In September we saw some Software Developers brag about their git commit history, while other devs poked fun at people who brag about their commit histories. And thus, “What Will It Take For You To Code Like This?” was born.
A full green git contribution history doesn’t make you a great developer. However… if you feel the urge to light up your GitHub commit calendar like a Christmas tree, Gatsby has a wave of exciting new features for you to try!
New in Gatsby and Gatsby Cloud
New Design and Capabilities for Gatsby Admin
We launched a new version of Gatsby Admin, with a polished UI and additional features for rapidly configuring your Gatsby project. If you’d like to join the early interest group and give feedback, register here.
Shareable URLs in Gatsby Cloud
Now, you can publish previews of your Gatsby site to a customizable, stable private URL you can share with others. This is perfect for collaborating on a site with a team, and getting feedback before you publish a site to a CDN. Spin up a new site in Gatsby Cloud and try it for yourself.
Other improvements to the Gatsby experience include:
New from the Gatsby Team
Sid Chatterjee is writing a new book – “Web Development for Everyone”. Register for free to receive a few chapters.
Alex Moon spoke about how to build serverless GraphQL webapps at the GraphQL In Space Conference.
New from the Gatsby Community
ButcherBox, the free range organic meats subscription company, sped up their ecommerce website by 600% (!) by moving off of WordPress and adopting a Gatsby stack that includes Contentful and Netlify.
Wes Bos launched his long awaited Gatsby course. Join over 3,656 others and learn the ins and outs of building an online store with Gatsby.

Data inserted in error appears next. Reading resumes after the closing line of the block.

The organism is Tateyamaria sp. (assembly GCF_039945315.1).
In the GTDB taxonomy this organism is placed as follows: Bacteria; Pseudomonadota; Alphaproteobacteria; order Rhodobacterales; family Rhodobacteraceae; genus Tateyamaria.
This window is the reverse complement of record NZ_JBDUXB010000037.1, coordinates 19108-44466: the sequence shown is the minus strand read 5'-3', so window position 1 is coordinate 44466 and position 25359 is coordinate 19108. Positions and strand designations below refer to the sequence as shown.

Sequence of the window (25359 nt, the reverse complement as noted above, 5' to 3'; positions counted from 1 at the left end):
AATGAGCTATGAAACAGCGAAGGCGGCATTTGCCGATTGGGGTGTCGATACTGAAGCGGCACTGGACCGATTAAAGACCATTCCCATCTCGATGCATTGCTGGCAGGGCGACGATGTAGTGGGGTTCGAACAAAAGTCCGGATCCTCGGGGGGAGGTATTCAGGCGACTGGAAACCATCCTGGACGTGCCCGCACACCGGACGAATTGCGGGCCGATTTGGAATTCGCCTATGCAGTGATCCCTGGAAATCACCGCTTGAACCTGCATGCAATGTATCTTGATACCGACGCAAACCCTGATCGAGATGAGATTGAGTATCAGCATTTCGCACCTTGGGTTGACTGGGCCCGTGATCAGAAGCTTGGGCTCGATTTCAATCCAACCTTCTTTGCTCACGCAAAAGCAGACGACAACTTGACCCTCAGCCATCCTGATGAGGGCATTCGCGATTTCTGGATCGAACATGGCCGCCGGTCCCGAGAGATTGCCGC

Also, thank you, Wes also fixed a bug where double backslashes would break develop on Windows . (Building a Gatsby course isn’t enough for Wes, he fixes bugs in core too!)
Jess Watson, the CEO of Points North Media wrote an article on Gatsby Voices about navigating her company through a global pandemic and the protests following the death of George Floyd, all while being underestimated as a female Black founder.
Also on Gatsby Voices, Will Johnson told his story of transitioning into a technology career, while being over 30, married man with kids.
(By the way – Gatsby would love to help tell your story and inspire the next wave of people in Web Development. Learn more here.)
Scott Wambach built his beautiful portfolio site using Gatsby. Click on his floating head for a surprise!
Thank you, Taylor Johnson for cleaning up our Spectrum references.
Thank you, Kathleen McMahon for adding a guide on fonts, both locally hosted and web-hosted (a topic near and dear to our hearts! Kyle Mathews built the typefaces library for self-hosting fonts way back in 2016).
New from the Gatsby Ecosystem
Kentico Kontent launched an exciting new product called “Web Spotlight”. This new tool speeds up the workflow of the Content Editors on your team by enabling them to update content within the context of the website. Learn how to implement Web Spotlight with Gatsby Cloud.
Next from Gatsby
Join us for Hacktoberfest 2020
Read this blog post to see how you can participate with Gatsby this year!
gatsby-image with Better Performance
A refresh of gatsby-image is in alpha, but we already see promising results with performance scores in Lighthouse! Visit our repo to see the comparison Lighthouse scores, and learn how to install it on your test projects.
Static Image Component
We have a proof-of-concept for a new static image component that allows you to get all the benefits of automatic resizing, lazy loading from Sharp and gatsby-image — without needing to write GraphQL queries. It is currently available to try as a canary build, and we are looking for feedback on the approach.
You can stay up-to-date with Gatsby by peeking at our roadmap.